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Surviving abuse to help Eswatini’s neglected children — Global Issues


“In this community, many children do not go to school or kindergarten because they do not have food. Many others cannot afford the tuition fees. I can’t send my kids to preschool because my husband lost his job.

Some children lack parental love. We have seen abandoned children who have to find their own food and are at risk of being sexually abused by adults who can potentially infect them with HIV.

The same thing happened to me: although my parents didn’t abandon me when I was a child, I faced abuse from adults including neighbors, teachers and pastors at my church.

Siphiwe Nxumalo, a World Food Program (WFP) volunteer in Eswatini, has returned to her hometown to help orphans and vulnerable children who struggle with poverty and abandonment. fall.

© WFP/Theresa Piorr

Siphiwe Nxumalo, a World Food Program (WFP) volunteer in Eswatini, has returned to her hometown to help orphans and vulnerable children who struggle with poverty and abandonment. fall.

A safe place for children

Before we created this Residential Care Point, this building was full of crime. It was used to store stolen goods, and the walls were covered with violent graffiti.

We have created a safe space for children. After we renovated the structure and opened Care Point, crime in the area went down. We are not professional teachers but take advantage of online resources, such as YouTube classes and educational apps.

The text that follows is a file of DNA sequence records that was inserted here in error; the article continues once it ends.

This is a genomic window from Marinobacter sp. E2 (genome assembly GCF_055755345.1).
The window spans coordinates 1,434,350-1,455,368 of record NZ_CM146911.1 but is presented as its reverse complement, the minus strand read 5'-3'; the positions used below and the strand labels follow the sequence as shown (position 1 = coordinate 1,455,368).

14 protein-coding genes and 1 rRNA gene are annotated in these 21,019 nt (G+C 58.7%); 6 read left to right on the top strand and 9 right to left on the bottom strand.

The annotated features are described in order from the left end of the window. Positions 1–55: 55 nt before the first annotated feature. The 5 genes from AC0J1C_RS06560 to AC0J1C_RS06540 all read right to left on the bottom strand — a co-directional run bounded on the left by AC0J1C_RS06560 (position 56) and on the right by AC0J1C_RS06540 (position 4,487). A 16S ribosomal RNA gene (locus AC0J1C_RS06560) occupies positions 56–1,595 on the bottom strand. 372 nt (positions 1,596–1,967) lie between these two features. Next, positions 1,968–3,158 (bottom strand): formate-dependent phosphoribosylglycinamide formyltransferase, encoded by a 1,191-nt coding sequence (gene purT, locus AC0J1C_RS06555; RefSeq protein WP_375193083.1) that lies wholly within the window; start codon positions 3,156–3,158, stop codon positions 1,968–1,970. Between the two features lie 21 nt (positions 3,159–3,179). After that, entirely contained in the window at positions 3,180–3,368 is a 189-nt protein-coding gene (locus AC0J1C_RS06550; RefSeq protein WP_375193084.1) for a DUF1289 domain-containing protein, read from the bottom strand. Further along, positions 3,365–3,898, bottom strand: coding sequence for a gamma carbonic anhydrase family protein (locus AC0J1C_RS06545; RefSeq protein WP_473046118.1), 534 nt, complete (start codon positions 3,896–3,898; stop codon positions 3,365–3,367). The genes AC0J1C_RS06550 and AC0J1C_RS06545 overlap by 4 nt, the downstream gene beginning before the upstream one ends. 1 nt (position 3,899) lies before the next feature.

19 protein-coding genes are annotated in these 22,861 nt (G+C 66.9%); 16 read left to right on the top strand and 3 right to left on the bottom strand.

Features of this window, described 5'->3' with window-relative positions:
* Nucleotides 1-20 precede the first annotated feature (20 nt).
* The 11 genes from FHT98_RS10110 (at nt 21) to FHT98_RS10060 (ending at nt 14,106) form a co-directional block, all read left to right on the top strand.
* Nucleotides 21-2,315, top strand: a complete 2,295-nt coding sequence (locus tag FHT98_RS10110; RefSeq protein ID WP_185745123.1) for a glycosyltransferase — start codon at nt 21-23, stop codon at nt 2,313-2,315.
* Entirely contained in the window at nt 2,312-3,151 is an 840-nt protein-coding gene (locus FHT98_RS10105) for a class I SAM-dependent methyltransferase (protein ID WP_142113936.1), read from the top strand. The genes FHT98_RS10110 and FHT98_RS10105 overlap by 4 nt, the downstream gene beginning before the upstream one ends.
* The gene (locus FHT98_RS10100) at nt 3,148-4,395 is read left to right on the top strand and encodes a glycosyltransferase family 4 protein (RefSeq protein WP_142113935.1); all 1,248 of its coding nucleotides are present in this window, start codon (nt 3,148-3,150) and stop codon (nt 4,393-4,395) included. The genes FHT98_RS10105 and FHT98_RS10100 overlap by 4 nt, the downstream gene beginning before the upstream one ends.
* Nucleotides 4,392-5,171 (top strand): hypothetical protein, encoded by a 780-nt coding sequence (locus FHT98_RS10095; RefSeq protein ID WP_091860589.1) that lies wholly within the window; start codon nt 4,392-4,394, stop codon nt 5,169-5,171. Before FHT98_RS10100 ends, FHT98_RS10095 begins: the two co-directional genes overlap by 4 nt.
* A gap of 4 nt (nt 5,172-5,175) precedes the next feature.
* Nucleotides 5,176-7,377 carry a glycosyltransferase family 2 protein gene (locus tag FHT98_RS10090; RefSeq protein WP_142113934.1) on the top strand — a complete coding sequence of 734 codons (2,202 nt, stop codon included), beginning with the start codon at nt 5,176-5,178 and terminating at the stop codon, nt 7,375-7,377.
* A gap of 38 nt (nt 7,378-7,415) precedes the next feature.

We want them to develop an entrepreneurial mindset from a very young age, show them how to avoid rampant crime and create opportunities for themselves.

Hot meals, five days a week

About 75 children come to this care point. These centers are initially aimed at children under the age of eight, but we welcome children of all ages, including those whose parents cannot send them to school, children with disabilities, children who need food. urgent.

With support from WFP, we can deliver hot meals, five days a week. Every month we are supplied with corn, beans, rice and oil. WFP also gave us farm tools, and we created a vegetable garden where we grew beans, spinach, lettuce, and other vegetables.

I didn’t realize, until my friends pointed out that I was always talking about kids and how to help them. So I’m at the right place. I have found my calling.

Siphiwe Nxumalo, a World Food Program (WFP) volunteer in Eswatini, has returned to her hometown to help orphans and vulnerable children who struggle with poverty and abandonment. fall.

© WFP/Theresa Piorr

Children at the WFP-supported Residential Care Point in Eswatini

Eswatini: an HIV hotspot

Eswatini has the highest HIV prevalence in the world: 27.9% of the adult population is living with the virus; 71% of children are orphaned or vulnerable; and 1 in 4 children is orphaned by HIV/AIDS.

  • Orphans and vulnerable children are at high risk of facing violence and abuse, HIV infection, malnutrition and reduced access to education.

  • Neighborhood Care Points can be found nationwide. By 2023, WFP will support 800 of these care points with regular food and agricultural inputs.

  • Local volunteers ensure that children have access to necessary education and health care, recreational activities and healthy meals.

Learn more about WFP in Eswatini This.

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